PITTSBURGH -- There was a time not all that long ago that the Pittsburgh Steelers had trouble scoring.
They were among the league's lowest-scoring offenses in the first half of the season and relied heavily on their defense to win games. Now, after injuries have depleted the defense, it's the offense that is carrying the team on its shoulders.
On the right arm of Ben Roethlisberger, the Steelers eked out a 39-38 victory over the Baltimore Ravens Sunday night to clinch the AFC North division title. It was their third division title in the past four years.
The Steelers didn't score 30 points in the first nine games of the season. They've scored 30 or more in three of the past four games and are averaging 34 points per game over the past four games.
The fact that their latest outburst came against one of the top defenses in the league is encouraging, too. The Ravens entered the game as a top-five defense across the board, and the Steelers dismantled them.
Roethlisberger attempted 66 passes and threw for 506 yards and two touchdowns with no interceptions.
"We'll do whatever it takes to win a football game," Roethlisberger said. "Whether it is winning by 30 or three, we just want to win a football game."
Roethlisberger believes the offense can be even more efficient than it has been. The Ravens made some halftime adjustments and forced the Steelers to punt twice in the third quarter, giving the Ravens the opportunity to take a 31-20 lead.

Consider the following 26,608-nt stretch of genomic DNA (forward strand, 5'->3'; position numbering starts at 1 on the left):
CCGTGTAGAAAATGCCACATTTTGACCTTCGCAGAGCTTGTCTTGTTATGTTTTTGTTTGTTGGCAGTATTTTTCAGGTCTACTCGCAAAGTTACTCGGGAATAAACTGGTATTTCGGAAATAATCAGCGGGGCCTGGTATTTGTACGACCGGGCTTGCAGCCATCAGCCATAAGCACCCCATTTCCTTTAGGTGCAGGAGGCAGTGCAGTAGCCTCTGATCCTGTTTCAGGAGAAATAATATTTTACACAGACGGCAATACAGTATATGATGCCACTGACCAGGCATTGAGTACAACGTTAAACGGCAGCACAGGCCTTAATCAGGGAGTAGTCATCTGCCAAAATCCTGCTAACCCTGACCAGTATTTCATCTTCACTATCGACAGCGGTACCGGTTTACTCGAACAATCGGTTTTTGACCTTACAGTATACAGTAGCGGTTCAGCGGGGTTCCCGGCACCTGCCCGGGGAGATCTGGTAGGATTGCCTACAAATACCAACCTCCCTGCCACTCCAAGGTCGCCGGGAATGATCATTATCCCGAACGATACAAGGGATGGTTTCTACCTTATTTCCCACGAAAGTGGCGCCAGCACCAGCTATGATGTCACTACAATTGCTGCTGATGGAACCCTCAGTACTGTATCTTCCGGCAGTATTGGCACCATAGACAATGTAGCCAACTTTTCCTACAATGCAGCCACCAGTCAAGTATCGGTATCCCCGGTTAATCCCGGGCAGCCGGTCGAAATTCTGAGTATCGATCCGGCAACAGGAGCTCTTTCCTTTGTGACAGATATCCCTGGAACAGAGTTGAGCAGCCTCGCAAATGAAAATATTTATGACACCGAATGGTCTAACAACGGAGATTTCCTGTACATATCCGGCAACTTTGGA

"I do not think we were very consistent," Roethlisberger said. "I thought we had some lulls there in the middle. We started strong. We settled for some field goals, which we do not want to do obviously, and then came on strong late so we did some good things in that sense. But we would like to be more consistent."
The Steelers might have to be more consistent if they are going to beat their next opponent. The Patriots visit Heinz Field Sunday.
"We can win a shootout against anybody," running back Le'Veon Bell said. "I feel like our offense has a lot of playmakers. We have one of the best players in the league in Antonio Brown, making plays on the outside. We have an offensive line doing what they do up front. I make my plays here and there. So, I feel like we can score points whenever we need to. We scored 39 not playing our best. So, yeah, I think we can win a shootout against anybody."
REPORT CARD VS. RAVENS
--PASSING OFFENSE: A-plus -- Ben Roethlisberger had one of the best games of his distinguished career, passing for 506 yards and two touchdowns and no interceptions. It was the third time in his career that he threw for 500 or more yards. No one else in NFL history has done that. Antonio Brown, the league's leading receiver, had 11 receptions for 213 yards. The big surprise of the night was tight end Jesse James catching a career-high 10 passes for 97 yards. Running back Le'Veon Bell was terrific again as a receiver out of the backfield. He caught nine passes for 77 yards, including a 20-yard touchdown reception when he was split out as a receiver.